A new study has shown for the first time that taking a particular food supplement increases muscle carnitine content and reduces muscle carbohydrate use, while increasing fat used for energy production during exercise.
Researchers at The University of Nottingham’s School of Biomedical Sciences found that recreational athletes who took a dietary supplement containing L-carnitine — a nutrient found in common food sources — combined with carbohydrates showed several metabolism benefits during low- and high-intensity exercise and improved exercise performance.
Professor Paul Greenhaff, Professor of Muscle Metabolism at Nottingham and lead author of the research, said: “This is the first study in healthy humans showing that muscle L-carnitine content can be influenced by dietary means, and that L-carnitine plays a dual role in skeletal muscle fuel metabolism during exercise that is dependent on exercise intensity.”
Previous studies indicated human muscle does not respond to dietary L-carnitine supplements. This new research shows that taking an L-carnitine and carbohydrate supplement alters muscle fuel use, reduces lactic-acid build-up (which causes fatigue) and improves exercise performance.
L-carnitine plays a critical part in energy metabolism. It shuttles long-chain fatty acids into the cells’ mitochondria where they are broken down for energy generation, as well as maintaining muscle carbohydrate oxidation and offsetting lactate production during intense exercise.
The Nottingham research showed that combining L-carnitine supplements with a carbohydrate supplement increased muscle carbohydrate content by about 20 per cent via an insulin-dependent mechanism. During low-intensity exercise, 50 per cent less muscle carbohydrate was used indicating that muscle fat was favoured for fuel instead. During high-intensity exercise, muscle carbohydrate oxidation was increased and lactic-acid accumulation reduced.
Collectively, these metabolic effects resulted in a reduced perception of effort and increased work output during a validated exercise performance test. “Most L-Carnitine studies to date have been focused on cardiac-based research, not skeletal muscle,” Professor Greenhaff added. “These findings should spur a fresh round of research in this area.”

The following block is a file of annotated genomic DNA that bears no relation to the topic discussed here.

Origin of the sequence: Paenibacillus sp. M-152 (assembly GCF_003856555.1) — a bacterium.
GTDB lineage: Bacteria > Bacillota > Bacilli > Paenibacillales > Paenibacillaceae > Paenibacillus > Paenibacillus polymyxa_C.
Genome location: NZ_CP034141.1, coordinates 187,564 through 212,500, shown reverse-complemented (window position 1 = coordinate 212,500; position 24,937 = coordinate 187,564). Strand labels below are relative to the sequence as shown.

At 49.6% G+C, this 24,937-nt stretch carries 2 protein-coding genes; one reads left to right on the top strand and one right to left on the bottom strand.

The Nottingham research is published in the Journal of Physiology
(589.4 (2011) pp 963-973). Novel technology arising from this research is protected by patent application WO/2004/082674 owned by The University of Nottingham, pending in Europe and North America, and granted in Australia.
In the randomised double-blind study conducted by the University’s School of Biomedical Sciences at Nottingham’s Medical School, 14 healthy male volunteers with an average age of 25.9 years and a Body Mass Index (BMI) of 23 performed exercise tests.
One involved 30 minutes of cycling at 50 per cent of the maximum oxygen use capacity (VO2 max), and another involved 30 minutes at 80 per cent VO2 max. Then they each did a 30-minute work output performance trial. This happened on three visits each separated by 12 weeks and muscle biopsies were obtained at rest and following each bout of exercise.
After the first visit, the 14 men consumed either 80g of carbohydrate, or 2g of L-carnitine-L-tartrate in the form of Carnipure™ manufactured by Swiss food-grade L-Carnitine supplier Lonza Ltd combined with 80g of carbohydrate twice daily for 24 weeks. Carnipure™ is easily integrated into dietary supplements and functional foods and beverages.
Muscle total carnitine (TC) increased by 21 per cent in the carnitine group after six months supplementation and was unchanged in the control group.
The Clinical Translational Research work of Professor Greenhaff and his team is just one example of world-leading investigations into human physiology at Nottingham. Recently, the University established Research and Knowledge Transfer Priority Groups as areas of key focus supporting its delivery of research excellence. — Ends —
Notes to editors:
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